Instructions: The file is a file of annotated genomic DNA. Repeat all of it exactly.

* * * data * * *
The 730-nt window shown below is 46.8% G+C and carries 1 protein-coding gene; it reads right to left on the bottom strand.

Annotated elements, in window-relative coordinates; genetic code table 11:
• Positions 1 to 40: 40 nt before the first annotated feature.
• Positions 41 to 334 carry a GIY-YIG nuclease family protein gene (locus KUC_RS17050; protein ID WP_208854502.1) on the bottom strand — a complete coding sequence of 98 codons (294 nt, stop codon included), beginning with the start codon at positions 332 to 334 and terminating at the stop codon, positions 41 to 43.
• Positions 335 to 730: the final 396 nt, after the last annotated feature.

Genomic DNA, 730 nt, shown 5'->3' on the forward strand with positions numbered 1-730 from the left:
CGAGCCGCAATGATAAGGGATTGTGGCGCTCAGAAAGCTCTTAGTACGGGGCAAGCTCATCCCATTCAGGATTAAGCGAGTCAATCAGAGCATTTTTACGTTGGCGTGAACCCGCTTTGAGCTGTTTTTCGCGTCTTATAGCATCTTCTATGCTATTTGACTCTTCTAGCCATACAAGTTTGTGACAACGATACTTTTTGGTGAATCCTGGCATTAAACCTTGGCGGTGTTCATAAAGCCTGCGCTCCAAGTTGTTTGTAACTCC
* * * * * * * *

The 730-nt window shown below is 46.8% G+C and carries 1 protein-coding gene; it reads right to left on the bottom strand.

Annotated elements, in window-relative coordinates; genetic code table 11:
• Positions 1 to 40: 40 nt before the first annotated feature.
• Positions 41 to 334 carry a GIY-YIG nuclease family protein gene (locus KUC_RS17050; protein ID WP_208854502.1) on the bottom strand — a complete coding sequence of 98 codons (294 nt, stop codon included), beginning with the start codon at positions 332 to 334 and terminating at the stop codon, positions 41 to 43.
• Positions 335 to 730: the final 396 nt, after the last annotated feature.

Genomic DNA, 730 nt, shown 5'->3' on the forward strand with positions numbered 1-730 from the left:
CGAGCCGCAATGATAAGGGATTGTGGCGCTCAGAAAGCTCTTAGTACGGGGCAAGCTCATCCCATTCAGGATTAAGCGAGTCAATCAGAGCATTTTTACGTTGGCGTGAACCCGCTTTGAGCTGTTTTTCGCGTCTTATAGCATCTTCTATGCTATTTGACTCTTCTAGCCATACAAGTTTGTGACAACGATACTTTTTGGTGAATCCTGGCATTAAACCTTGGCGGTGTTCATAAAGCCTGCGCTCCAAGTTGTTTGTAACTCC